If this isn't reason enough to enact the 25th Amendment I don't know what would be:
size="3"]It's no longer cute, curious. or an act - this guy is insane and has way too much power. He needs to be put aside. Now.[/size]

If he actually believes these things, it might be evidence of insanity.

But we know that Trump lies through his teeth all the time. It became clear from the Bob Woodward tapes, when he admitted to knowing that COVID-19 was a serious problem, but was deliberately downplaying it to the public. His public statements are not an accurate representation of his actual beliefs.

So his comments about fraud in the election could be part of a planned strategy to rile up his base, not delusions. He's learned that bluster like this works for him. And that's not grounds for invoking the 25th Amendment, unfortunately.

#17134 User is offline   Winstonm 

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Posted 2020-December-01, 13:47

View Postbarmar, on 2020-December-01, 11:46, said:

If he actually believes these things, it might be evidence of insanity.

But we know that Trump lies through his teeth all the time. It became clear from the Bob Woodward tapes, when he admitted to knowing that COVID-19 was a serious problem, but was deliberately downplaying it to the public. His public statements are not an accurate representation of his actual beliefs.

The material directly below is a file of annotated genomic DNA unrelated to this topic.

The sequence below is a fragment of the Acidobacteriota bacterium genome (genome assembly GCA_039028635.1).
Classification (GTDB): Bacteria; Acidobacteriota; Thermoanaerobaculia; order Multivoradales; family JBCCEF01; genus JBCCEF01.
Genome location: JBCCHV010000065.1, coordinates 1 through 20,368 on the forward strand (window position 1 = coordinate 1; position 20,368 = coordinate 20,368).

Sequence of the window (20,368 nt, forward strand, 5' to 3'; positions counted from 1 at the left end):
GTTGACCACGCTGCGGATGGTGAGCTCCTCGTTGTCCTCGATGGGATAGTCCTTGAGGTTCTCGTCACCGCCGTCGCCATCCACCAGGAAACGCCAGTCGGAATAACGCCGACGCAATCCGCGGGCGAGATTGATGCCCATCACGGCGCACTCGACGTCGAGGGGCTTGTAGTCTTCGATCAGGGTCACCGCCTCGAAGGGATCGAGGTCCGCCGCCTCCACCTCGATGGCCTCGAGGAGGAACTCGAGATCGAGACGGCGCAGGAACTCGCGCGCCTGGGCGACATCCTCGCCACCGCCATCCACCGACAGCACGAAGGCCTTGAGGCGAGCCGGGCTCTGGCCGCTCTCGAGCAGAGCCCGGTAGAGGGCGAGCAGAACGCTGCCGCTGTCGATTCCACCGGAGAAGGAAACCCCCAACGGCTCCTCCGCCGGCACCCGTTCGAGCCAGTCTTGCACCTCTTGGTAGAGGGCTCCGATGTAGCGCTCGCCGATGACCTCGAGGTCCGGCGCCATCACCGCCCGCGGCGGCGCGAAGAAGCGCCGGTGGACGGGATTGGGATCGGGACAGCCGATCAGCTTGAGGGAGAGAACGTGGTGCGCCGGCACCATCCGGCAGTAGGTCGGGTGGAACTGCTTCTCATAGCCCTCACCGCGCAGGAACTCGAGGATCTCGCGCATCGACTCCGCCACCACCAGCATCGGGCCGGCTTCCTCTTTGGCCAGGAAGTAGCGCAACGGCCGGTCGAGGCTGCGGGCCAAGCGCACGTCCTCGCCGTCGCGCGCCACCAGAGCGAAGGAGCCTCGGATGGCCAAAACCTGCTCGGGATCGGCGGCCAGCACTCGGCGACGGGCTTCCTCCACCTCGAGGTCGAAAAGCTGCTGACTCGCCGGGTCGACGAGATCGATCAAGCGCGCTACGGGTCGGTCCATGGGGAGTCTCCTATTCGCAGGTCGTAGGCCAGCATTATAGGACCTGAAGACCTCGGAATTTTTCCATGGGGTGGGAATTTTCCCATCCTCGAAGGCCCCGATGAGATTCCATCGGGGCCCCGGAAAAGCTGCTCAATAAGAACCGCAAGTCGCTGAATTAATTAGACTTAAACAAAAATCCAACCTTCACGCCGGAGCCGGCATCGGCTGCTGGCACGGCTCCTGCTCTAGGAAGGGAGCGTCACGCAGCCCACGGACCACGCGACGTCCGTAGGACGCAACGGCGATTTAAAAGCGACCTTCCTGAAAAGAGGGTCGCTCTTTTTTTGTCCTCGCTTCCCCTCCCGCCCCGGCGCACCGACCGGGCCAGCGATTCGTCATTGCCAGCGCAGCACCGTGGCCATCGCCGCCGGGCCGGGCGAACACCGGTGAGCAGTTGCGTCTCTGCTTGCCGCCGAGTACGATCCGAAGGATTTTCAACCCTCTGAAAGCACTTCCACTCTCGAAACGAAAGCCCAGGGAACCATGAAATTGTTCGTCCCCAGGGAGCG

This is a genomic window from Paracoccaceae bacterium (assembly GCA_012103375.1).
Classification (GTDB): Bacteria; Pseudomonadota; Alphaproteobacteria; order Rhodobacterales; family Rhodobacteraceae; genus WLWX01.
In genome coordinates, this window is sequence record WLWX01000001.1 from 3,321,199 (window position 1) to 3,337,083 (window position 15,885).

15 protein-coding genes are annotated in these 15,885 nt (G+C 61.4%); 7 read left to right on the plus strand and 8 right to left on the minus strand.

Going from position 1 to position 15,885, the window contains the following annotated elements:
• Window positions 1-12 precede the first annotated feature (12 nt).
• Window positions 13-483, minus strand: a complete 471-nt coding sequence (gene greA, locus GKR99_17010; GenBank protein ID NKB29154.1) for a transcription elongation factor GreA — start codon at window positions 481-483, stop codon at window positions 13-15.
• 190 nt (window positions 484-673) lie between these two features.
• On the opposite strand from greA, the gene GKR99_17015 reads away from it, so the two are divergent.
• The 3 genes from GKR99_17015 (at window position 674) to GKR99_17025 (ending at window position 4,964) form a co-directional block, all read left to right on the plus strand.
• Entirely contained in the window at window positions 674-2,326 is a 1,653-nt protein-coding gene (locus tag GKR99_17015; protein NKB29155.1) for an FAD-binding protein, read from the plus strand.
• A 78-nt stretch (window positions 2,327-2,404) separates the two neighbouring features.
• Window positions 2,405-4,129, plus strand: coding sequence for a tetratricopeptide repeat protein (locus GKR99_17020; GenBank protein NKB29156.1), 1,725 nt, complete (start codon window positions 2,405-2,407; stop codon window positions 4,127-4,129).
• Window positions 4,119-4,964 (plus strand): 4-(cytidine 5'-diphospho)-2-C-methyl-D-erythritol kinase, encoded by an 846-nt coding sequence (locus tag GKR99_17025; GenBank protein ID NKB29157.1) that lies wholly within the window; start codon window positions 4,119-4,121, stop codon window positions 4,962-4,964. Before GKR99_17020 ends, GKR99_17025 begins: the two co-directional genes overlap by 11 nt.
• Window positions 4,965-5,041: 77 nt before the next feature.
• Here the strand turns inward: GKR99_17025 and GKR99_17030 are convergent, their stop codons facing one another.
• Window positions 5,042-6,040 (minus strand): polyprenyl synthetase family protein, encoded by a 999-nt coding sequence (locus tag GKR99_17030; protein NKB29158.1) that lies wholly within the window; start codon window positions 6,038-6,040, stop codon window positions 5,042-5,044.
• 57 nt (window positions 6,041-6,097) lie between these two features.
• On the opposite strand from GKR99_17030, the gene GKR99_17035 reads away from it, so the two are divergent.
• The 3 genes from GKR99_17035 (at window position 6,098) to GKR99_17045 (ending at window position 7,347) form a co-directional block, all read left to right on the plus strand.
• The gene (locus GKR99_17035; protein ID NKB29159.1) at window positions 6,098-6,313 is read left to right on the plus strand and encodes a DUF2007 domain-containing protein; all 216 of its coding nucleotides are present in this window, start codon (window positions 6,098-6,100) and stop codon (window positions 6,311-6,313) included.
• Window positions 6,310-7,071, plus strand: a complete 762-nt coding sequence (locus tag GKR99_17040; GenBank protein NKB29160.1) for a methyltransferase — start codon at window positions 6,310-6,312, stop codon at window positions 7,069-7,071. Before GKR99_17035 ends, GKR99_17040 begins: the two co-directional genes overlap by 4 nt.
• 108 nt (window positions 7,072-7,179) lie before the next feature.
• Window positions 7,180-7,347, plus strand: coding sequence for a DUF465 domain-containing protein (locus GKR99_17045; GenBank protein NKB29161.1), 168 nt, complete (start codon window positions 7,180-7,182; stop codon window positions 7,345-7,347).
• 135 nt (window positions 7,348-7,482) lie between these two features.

So his comments about fraud in the election could be part of a planned strategy to rile up his base, not delusions. He's learned that bluster like this works for him. And that's not grounds for invoking the 25th Amendment, unfortunately.


His niece, Mary Trump, a clinical psychologist, says he is so ill he believes (convinces himself) that whatever he says at the moment is true, which is what makes him such as effective liar. Mental illness is one of the toughest things to diagnose, though, as you are always questioning how much is real and how much is put on.


But the question to ask is: what planned strategy and why rile up the base? The election is over - unless you believe it is not. Which means you cannot distinguish reality. A strong symptom of mental illness.
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#17135 User is offline   y66 

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Posted 2020-December-01, 15:15

Jim Kessler said:

Required reading for 435 House and 100 Senate members ... @jasonfurman and @LHSummers paper: Reconsideration of Fiscal Policy in Era of Low Interest Rates.

WC executive summary: The risks of going too big on fiscal policy are much smaller than the risks of going too small.

Quote

The last generation has witnessed an epochal decline in real interest rates in the United States and around the world despite large buildups of government debt. This paper argues that while the future is unknowable and the precise reasons for the decline in real interest rates are not entirely clear, declining real rates reflect structural changes in the economy that require changes in thinking about fiscal policy and macroeconomic policy more generally that are as profound as those that occurred in the wake of the inflation of the 1970s.

We discuss three implications for fiscal policy that follow from low interest rates:

First, fiscal policy must play a crucial role in stabilization policy in a world where monetary policy can counteract financial instability but otherwise is largely “pushing on a string” when it comes to accelerating economic growth.

Second, we reconsider traditional views about the dangers of debt and deficits. We note that in a world of unused capacity and very low interest rates and costs of capital, concerns about crowding out of desirable private investment that were warranted a generation ago have much less force today.